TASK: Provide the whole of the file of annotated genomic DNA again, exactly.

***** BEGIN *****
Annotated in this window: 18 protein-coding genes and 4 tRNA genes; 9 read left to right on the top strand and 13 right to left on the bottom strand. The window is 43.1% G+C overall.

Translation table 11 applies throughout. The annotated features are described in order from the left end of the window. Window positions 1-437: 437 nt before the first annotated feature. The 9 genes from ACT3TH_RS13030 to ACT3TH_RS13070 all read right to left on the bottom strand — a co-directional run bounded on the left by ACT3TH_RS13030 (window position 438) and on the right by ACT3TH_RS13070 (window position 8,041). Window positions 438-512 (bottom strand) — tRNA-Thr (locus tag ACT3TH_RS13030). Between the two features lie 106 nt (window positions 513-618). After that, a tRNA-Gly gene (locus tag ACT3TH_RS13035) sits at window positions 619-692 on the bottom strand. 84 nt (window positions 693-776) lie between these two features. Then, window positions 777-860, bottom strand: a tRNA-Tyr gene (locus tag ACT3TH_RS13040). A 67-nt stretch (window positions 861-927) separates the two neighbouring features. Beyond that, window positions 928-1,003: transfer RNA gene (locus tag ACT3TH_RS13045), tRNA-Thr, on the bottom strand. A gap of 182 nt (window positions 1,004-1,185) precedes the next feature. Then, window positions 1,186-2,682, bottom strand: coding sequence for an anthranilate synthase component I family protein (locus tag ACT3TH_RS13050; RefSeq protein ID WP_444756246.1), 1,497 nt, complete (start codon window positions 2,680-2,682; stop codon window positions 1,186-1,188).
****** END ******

Annotated in this window: 18 protein-coding genes and 4 tRNA genes; 9 read left to right on the top strand and 13 right to left on the bottom strand. The window is 43.1% G+C overall.

Translation table 11 applies throughout. The annotated features are described in order from the left end of the window. Window positions 1-437: 437 nt before the first annotated feature. The 9 genes from ACT3TH_RS13030 to ACT3TH_RS13070 all read right to left on the bottom strand — a co-directional run bounded on the left by ACT3TH_RS13030 (window position 438) and on the right by ACT3TH_RS13070 (window position 8,041). Window positions 438-512 (bottom strand) — tRNA-Thr (locus tag ACT3TH_RS13030). Between the two features lie 106 nt (window positions 513-618). After that, a tRNA-Gly gene (locus tag ACT3TH_RS13035) sits at window positions 619-692 on the bottom strand. 84 nt (window positions 693-776) lie between these two features. Then, window positions 777-860, bottom strand: a tRNA-Tyr gene (locus tag ACT3TH_RS13040). A 67-nt stretch (window positions 861-927) separates the two neighbouring features. Beyond that, window positions 928-1,003: transfer RNA gene (locus tag ACT3TH_RS13045), tRNA-Thr, on the bottom strand. A gap of 182 nt (window positions 1,004-1,185) precedes the next feature. Then, window positions 1,186-2,682, bottom strand: coding sequence for an anthranilate synthase component I family protein (locus tag ACT3TH_RS13050; RefSeq protein ID WP_444756246.1), 1,497 nt, complete (start codon window positions 2,680-2,682; stop codon window positions 1,186-1,188).